Greenpeace activists granted bail in Russia. Is Sochi a factor?

Russian courts grant bail to 19 of 30 detained Greenpeace activists, but only one walks free. Analysts point to international pressure on Russia in run-up to Sochi Winter Olympics in 2014.

Vladimir Baryshev/Greenpeace/Courtesy via Reuters
Greenpeace activist Anne Mie Roer Jensen (c.) of Denmark is escorted during a hearing at Primorskiy Court in St. Petersburg November 20, 2013. Courts in the city of St Petersburg, where the 28 activists and two journalists were taken last week, have granted bail to 19 of 30 detained Greenpeace activists.

A roundup of global news reports

In a dramatic easing of its hardline stance, Russian courts granted bail this week to nineteen of the thirty Greenpeace crew members detained since September for a protest outside a Russian oil rig in the Arctic. Seven activists received the good news today, joining others who appeared in court on Monday and Tuesday, while another twelve are still awaiting custody hearings. So far, only one detainee has been set free.   

The rulings follow weeks of intensifying international pressure on Moscow to free the group of 28 activists and two journalists, known as the 'Arctic 30'. Russia wants to polish its global image in the countdown to February’s Winter Olympic Games in Sochi. This week’s positive developments notwithstanding, the crew members remain in legal limbo in Russia. 

The first of the detainees left a St. Petersburg prison cell today, Reuters reported, while the rest awaited release within days:

The first […] walked free on bail on Wednesday, brandishing a sheet with the words "Free the Arctic" written on it.

Brazilian Ana Paula […] smiled as she left a detention center in St Petersburg. Asked how she felt, she said simply "happy" before being driven off by a Greenpeace representative.

The rulings were welcomed by observers as a change of heart, after previous bail requests were rejected. The crew of the Arctic Sunrise has become an international cause célèbre, and the case is a source of embarrassment for Moscow in the midst of its Olympic preparations. Foreign government officials and global celebrities from German Chancellor Angela Merkel to musician Paul McCartney have taken up the campaign on their behalf, and two weeks ago the Netherlands petitioned the International Tribunal for the Law of the Sea to order Moscow to let the detainees go free. 

Russia has slowly dialed down the pressure on the activists, reducing their charges from piracy to hooliganism and moving them from the Arctic city of Murmansk to St. Petersburg.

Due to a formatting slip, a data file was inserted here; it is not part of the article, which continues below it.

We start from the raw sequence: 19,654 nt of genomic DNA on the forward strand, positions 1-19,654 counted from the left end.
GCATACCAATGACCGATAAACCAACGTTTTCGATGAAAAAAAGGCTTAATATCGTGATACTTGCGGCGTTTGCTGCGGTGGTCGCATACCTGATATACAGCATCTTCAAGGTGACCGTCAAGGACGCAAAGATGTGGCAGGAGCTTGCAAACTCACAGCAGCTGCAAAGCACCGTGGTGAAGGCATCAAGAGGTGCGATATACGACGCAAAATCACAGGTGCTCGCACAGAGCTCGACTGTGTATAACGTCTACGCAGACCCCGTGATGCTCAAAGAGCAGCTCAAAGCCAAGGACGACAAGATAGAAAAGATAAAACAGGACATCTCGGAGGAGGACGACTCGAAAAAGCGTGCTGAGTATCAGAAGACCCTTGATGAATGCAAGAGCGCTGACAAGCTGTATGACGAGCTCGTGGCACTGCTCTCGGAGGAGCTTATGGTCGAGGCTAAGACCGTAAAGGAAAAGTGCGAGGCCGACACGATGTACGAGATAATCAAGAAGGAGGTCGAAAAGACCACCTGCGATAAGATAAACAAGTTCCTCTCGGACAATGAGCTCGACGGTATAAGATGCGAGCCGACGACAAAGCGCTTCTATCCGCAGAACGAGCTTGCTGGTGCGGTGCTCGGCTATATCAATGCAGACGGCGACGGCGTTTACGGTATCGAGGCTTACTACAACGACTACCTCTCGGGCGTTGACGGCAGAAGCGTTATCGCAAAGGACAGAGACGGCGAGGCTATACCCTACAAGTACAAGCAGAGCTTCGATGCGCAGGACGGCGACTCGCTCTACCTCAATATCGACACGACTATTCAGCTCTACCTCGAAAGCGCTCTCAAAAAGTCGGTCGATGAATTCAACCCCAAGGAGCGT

But although this week’s decisions were greeted with jubilation by activists and their supporters, the Arctic 30 aren’t out of the Russian legal woods yet. For now, they remain very much in the Kremlin’s grip. Their charges remain in place, their passports had been confiscated, and they may not be able to leave the country, Reuters reported.

And, inexplicably, one bail request, from a 59-year-old Australian activist Colin Russell, was denied on Monday, The Guardian reported. He will now have to remain in detention until February 24, the day after the Olympics end. The Telegraph added more details from the Wednesday courtroom scene: 

The charges of hooliganism remain in force, however, and the bailed defendants could still potentially spend “a long time” waiting for the case to be resolved, [activist Alexandra] Harris’ lawyer Natalia Belousova said outside the court room.

“The good news comes with a warning” Greenpeace head Kumi Nando said, according to the organization’s official statement:

We still have no idea what conditions our friends will endure when they are released from jail, whether they will be held under house arrest or even allowed outside. What we do know for certain is that they are still charged and could spend years behind bars.

For now, the international focus on Sochi appears to have changed the Kremlin's stance. “International pressure is the scariest concept for Putin,” Stanislav Belkovsky, director of the Moscow-based National Strategy Institute told the Moscow Times, an English-language daily. “Putin wants to show everyone that he himself released the activists out of his greatness and goodwill, and that he is not moved by external pressure.”

“Without Sochi, there would have been no release,” he said. 

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